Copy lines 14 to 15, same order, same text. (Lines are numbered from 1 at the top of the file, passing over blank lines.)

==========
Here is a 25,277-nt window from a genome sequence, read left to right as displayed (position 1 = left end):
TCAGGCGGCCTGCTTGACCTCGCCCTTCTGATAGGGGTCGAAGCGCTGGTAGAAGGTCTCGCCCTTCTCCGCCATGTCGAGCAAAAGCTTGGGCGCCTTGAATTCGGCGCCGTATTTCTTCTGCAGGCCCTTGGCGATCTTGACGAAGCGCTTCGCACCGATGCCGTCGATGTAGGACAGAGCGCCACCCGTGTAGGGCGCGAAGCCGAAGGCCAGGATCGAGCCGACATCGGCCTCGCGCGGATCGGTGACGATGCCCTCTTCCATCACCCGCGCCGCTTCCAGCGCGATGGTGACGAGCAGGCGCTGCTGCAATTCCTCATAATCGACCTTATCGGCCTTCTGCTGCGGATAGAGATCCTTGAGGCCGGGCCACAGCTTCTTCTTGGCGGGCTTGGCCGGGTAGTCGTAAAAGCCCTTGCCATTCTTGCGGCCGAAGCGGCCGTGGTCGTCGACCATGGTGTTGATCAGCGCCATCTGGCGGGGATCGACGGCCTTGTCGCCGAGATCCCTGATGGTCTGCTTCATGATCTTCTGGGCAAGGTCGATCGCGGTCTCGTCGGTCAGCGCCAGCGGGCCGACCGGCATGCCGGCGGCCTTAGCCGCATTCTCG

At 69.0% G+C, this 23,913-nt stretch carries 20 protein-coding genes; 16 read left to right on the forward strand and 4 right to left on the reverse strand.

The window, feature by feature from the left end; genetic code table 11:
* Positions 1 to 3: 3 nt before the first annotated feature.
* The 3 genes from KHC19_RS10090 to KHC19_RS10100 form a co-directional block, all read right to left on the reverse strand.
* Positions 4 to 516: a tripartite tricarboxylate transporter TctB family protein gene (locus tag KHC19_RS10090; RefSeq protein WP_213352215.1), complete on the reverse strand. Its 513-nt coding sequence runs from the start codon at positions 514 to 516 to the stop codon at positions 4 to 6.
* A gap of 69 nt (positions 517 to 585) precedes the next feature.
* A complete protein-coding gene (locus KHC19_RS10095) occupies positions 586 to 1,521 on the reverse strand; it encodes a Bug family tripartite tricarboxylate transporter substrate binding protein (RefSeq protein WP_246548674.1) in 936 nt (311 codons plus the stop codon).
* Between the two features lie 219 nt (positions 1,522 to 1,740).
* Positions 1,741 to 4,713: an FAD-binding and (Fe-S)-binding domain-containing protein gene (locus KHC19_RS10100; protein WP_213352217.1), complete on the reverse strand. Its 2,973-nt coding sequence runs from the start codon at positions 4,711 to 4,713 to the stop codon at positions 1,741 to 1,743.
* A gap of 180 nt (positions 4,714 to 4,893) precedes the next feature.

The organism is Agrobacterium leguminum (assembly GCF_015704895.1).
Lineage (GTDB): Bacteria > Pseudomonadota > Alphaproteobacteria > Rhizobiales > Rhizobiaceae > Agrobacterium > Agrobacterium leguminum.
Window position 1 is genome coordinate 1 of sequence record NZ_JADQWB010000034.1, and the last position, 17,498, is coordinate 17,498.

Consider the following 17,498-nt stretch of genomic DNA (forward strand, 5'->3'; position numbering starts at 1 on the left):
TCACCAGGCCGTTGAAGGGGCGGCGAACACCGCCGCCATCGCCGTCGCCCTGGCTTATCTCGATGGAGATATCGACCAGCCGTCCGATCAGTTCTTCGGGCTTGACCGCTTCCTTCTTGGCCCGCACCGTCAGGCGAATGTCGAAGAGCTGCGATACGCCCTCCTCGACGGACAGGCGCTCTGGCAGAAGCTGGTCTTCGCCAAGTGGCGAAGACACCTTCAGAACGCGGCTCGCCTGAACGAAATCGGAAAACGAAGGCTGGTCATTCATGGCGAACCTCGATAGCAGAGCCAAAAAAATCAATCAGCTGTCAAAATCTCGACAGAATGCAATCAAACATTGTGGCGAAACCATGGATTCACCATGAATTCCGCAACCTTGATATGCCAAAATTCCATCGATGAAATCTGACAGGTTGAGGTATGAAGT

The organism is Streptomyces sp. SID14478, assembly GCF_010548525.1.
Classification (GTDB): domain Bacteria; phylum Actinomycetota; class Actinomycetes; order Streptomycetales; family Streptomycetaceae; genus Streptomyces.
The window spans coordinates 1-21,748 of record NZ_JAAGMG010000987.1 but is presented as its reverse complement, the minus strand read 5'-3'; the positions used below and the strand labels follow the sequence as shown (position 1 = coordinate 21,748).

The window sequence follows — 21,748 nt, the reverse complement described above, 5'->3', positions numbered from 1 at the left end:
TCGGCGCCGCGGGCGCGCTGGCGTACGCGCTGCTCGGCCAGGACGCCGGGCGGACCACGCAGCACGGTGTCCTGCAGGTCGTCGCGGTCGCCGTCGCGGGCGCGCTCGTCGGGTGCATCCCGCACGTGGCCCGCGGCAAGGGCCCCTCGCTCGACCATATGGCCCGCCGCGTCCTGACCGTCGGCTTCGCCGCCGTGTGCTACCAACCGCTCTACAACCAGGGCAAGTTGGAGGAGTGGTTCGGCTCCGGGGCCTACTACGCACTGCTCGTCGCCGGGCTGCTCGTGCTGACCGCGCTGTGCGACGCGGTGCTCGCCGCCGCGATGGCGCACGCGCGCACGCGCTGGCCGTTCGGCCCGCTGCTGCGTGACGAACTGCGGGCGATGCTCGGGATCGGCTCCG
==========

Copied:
Lineage (GTDB): Bacteria > Pseudomonadota > Alphaproteobacteria > Rhizobiales > Rhizobiaceae > Agrobacterium > Agrobacterium leguminum.
Window position 1 is genome coordinate 1 of sequence record NZ_JADQWB010000034.1, and the last position, 17,498, is coordinate 17,498.